Outlaws by Javier Cercas

outlaws by Javier Cercas

Outlaws by Javier Cercas

Spanish fiction

Original title – Las leyes de la frontera

Translator – Anne McLean

Source – Library book

One of the most beautiful qualities of true friendship is to understand and to be understood.

Lucius Annaeus Seneca source

Now I had thought of rereading Soldiers Salamis for this Spanish lit month then by chance I caught Javier Cercas interviewed on the radio four book show about Outlaws and before the interview had finished I had already clicked the order button on my library ordering system .I have featured Javier Cercas before his last book out in the UK was The anatomy of a moment a non fiction narrative about the attempted coup in the mid 1980’s in Spain .Javier Cercas is of course an award-winning spanish writer ,he and some fellow writers have spent years writing books focusing on the historical memory of Spain’s past between the civil war and Franco’s death .

“That was where I saw Zarco for the first time .The Vilaro arcade was on Bonastruc de porta street ,still in La Devesa neighbourhood ,across from the railway overpass .It was one of those amusement arcades for teenagers that proliferated in the seventies and eighties.

Ignacio first sees him at the arcade on the edge of their part of town .

Now this book is again about the time of Franco just after he has died the vacuum that Spain had  ,but for once he isn’t the important figure in the book, but  no this is a story of growing up  in the 1970’s in a large Spanish town  Gerona and a triangle of friends one Ignacio is from one side of town or as Cercas put it in the interview one side of the river he is a quiet timid one could say a perfect vision of a bookish boy .When one day he is playing pinball and his life is changed forever when two kids from the other side of town (the rough side ) ,start playing pinball with him these two Zanco and Tere ,take Ignacio into their circle and show him the other side of town for just one summer in 1978  .Now this is the first part of the tale the story is strong with what Cercas called his own childhood memories of where he grew up  ,although Ignacio isn’t autobiographical he said in part he was Ignacio  at that age .The second line of the story finds the three characters in the mid 90’s on different sides of the fence again Zarco has gone on to be a huge gangster who after Igancio went away has spent time in prison and has now via their other friend Tere reached out to their old friend to help Zarco who is now a folk-lore gangster .But in doing so each must reflect on their own past .Add to that Tere is a girl you can see what can happen .

“Then Tere got to the point .She told me they wanted me to defend Zarco at a trial to be held in Barcelona in a few months time ,a trail in which Zarco would be accused of assaulting two guards at Brains prison .Of course ,Tere took it for granted that I knew ,as everyone did ,who Zarco had turned into over the years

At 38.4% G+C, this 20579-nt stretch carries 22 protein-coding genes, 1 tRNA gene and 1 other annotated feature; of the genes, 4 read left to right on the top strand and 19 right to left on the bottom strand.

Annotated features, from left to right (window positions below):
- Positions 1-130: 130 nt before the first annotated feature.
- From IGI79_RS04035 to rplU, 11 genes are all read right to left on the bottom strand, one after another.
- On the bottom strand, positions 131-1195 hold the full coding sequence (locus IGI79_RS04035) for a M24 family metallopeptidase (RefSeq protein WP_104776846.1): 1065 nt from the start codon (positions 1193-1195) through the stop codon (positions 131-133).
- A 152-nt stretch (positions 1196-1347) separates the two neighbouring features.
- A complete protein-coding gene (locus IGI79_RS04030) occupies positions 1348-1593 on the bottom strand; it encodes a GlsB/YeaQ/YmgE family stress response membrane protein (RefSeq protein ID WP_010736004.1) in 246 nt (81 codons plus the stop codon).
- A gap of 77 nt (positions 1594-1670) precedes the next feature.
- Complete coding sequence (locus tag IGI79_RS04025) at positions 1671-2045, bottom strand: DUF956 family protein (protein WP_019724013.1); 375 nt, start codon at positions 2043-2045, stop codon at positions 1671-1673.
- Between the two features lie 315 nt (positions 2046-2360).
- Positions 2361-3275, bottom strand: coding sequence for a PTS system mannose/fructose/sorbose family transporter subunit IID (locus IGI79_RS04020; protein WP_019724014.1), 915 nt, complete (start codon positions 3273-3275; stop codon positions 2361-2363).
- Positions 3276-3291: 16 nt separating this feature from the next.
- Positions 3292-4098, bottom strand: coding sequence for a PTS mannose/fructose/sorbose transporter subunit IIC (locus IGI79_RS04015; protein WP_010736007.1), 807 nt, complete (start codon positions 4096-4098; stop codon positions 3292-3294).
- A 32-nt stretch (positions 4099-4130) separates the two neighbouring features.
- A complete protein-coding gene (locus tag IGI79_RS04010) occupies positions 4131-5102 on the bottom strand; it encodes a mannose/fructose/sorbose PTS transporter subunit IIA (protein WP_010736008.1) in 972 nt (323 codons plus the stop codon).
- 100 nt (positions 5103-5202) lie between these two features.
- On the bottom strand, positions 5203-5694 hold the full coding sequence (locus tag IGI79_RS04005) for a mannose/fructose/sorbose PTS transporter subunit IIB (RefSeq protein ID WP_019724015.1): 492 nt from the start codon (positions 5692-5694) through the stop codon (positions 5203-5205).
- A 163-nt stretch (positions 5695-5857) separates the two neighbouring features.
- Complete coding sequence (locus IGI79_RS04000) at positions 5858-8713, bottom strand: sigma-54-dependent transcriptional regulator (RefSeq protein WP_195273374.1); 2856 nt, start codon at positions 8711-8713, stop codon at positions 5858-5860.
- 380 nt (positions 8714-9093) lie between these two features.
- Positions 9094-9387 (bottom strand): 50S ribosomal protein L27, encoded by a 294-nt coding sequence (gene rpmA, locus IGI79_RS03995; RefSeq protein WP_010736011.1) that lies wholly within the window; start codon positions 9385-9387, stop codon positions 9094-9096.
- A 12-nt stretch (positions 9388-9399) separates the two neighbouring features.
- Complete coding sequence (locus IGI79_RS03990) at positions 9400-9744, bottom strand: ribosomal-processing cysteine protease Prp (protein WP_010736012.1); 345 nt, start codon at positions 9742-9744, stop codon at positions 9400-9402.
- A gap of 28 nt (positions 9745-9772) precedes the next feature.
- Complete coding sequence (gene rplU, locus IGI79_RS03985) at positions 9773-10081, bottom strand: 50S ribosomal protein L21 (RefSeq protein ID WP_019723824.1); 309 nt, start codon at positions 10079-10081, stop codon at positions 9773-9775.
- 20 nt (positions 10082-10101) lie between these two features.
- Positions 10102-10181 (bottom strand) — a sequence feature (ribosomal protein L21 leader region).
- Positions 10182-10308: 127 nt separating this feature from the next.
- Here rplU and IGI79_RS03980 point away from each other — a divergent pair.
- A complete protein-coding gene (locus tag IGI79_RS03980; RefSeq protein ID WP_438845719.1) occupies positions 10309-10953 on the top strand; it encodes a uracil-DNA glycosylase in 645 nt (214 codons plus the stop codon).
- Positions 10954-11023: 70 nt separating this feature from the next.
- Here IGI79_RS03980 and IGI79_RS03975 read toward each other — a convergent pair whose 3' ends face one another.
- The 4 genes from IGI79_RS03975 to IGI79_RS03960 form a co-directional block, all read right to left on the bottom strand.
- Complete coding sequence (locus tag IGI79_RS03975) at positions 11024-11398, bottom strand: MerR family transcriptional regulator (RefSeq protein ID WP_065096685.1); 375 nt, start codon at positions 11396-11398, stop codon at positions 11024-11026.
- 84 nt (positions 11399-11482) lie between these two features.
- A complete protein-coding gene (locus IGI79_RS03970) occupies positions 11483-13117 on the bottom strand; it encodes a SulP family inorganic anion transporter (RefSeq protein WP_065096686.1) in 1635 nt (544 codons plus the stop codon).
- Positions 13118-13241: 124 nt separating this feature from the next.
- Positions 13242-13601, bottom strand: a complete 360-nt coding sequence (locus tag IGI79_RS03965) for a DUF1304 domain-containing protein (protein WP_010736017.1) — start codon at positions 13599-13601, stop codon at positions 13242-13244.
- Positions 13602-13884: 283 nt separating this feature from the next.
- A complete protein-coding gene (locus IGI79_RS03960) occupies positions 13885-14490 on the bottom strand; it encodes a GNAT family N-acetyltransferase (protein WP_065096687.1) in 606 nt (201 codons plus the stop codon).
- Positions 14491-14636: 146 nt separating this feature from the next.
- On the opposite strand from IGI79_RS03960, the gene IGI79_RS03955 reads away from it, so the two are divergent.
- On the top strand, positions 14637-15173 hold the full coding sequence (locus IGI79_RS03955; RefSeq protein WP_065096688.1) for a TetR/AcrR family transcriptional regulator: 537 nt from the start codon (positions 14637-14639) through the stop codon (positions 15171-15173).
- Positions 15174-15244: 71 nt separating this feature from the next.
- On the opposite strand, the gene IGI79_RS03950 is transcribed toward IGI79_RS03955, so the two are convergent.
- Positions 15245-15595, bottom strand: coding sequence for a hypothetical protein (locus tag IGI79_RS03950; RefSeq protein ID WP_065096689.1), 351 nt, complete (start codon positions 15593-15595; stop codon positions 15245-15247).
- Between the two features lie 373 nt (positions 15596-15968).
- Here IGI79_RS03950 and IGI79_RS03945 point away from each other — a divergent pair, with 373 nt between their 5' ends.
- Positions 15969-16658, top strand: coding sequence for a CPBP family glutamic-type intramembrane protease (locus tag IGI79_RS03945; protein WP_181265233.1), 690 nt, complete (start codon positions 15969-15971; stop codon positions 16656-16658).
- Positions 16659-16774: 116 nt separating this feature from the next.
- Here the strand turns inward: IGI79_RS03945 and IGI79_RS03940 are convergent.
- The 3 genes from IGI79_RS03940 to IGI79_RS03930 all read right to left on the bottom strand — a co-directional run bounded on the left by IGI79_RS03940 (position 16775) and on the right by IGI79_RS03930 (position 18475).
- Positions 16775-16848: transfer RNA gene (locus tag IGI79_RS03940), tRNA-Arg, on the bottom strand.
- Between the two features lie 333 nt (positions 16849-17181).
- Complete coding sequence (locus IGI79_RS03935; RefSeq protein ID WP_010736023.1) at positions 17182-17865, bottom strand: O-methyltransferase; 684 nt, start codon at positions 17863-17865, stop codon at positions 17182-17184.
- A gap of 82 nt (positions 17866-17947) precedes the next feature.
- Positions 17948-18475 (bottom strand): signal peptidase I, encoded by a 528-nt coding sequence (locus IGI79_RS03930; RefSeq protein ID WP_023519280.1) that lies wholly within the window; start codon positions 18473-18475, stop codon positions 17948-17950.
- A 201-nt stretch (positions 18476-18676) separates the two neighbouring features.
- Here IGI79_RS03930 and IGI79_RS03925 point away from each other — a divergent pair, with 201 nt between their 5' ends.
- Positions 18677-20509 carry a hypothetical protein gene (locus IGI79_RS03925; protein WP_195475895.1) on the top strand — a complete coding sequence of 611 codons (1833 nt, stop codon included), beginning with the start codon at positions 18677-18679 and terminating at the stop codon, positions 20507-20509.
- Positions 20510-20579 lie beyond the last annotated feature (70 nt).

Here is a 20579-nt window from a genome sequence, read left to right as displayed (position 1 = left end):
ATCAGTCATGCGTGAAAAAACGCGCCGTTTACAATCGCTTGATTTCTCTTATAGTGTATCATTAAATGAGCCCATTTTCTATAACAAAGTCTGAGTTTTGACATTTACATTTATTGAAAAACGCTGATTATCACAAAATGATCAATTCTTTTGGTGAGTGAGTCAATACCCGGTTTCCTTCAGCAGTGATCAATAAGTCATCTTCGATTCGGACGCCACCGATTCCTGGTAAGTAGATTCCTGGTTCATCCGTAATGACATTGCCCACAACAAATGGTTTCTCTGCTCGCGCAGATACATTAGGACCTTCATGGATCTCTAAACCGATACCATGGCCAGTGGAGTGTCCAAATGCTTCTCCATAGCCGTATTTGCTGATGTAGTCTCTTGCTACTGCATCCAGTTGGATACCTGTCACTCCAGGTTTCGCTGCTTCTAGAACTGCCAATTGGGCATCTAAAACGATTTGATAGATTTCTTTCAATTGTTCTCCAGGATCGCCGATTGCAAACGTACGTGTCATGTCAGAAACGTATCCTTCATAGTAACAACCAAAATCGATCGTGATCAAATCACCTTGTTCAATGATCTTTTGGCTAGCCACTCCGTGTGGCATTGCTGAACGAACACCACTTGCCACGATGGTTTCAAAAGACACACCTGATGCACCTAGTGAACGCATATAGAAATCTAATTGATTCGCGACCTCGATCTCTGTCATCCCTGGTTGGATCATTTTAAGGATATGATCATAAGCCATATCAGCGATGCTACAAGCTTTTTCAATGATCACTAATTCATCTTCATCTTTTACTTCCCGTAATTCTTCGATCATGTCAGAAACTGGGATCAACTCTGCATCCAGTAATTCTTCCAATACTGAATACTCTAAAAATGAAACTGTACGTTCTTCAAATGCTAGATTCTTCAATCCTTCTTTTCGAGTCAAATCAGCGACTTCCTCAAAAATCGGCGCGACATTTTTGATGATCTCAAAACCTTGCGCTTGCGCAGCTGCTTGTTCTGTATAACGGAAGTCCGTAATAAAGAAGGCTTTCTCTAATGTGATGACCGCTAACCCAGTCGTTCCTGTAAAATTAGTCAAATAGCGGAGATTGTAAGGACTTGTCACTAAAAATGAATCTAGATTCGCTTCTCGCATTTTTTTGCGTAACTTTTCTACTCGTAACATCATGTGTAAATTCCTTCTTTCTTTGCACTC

Tere find Ignacio to help their old friend

Now it’s fair to say I liked this book ,no in fact I loved this book and was so glad I caught the interview ,I know so people don’t like to know to much about a book before they read it but the interview with Cercas sold it more so to me I would have picked it up from the library at some point to read but the writer sold it to me .The book is one of those soaked in the writers own past ,but also a dreamed past of what would have happened if he had ventured more into his own childhood town dark side .But it is also a story of the bond of friendship those ties that bind and as in this case can cross class ,moral and personnel beliefs .Zarco is a character that many places have the heroic or infamous gangster a sort of superstar of the underworld . Ignacio is the boy done good and Tere is the sort of go between .In fact the spanish title laws of the border maybe tells you more about this book that is what it is a bout crossing borders in one’s life .

Have you read Cercas ?

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5 Comments (+add yours?)

  1. jacquiwine
    Jul 22, 2014 @ 11:17:56

    I haven’t read Cercas, but would like to; this one might make a good starting point as the premise certainly appeals to me. I’m also going to listen to that episode of R4 book show you mention as I’m a bit of a podcast addict, and it’ll slot neatly into a 30-minute walk. Thanks for an interesting review, Stu.

    Reply

  2. hastanton
    Jul 22, 2014 @ 18:13:35

    I really enjoyed this book …the theme of shifting boundaries is really v haunting . Will def find ( and listen to) the R4 interview.

    Reply

  3. 1streading
    Jul 24, 2014 @ 17:43:42

    I really enjoyed this novel as well. The radio interview sounds interesting, though I might wait as I’ve tickets to see him at Edinburgh Book Festival.

    Reply

  4. Tony
    Jul 25, 2014 @ 11:46:49

    Another good one to add to the list. It’ll have to wait, though, because it’s all female around my way at present ;)

    Reply

  5. BookerTalk
    Aug 23, 2014 @ 09:54:36

    Now I’m in a quandry. I was thinking of reading Soldiers Salamis since its his first novel and as far as I can tell is set in the region I’ll be visiting next week. But this one sounds good also. What did you make of Soldiers Salamis?

    Reply

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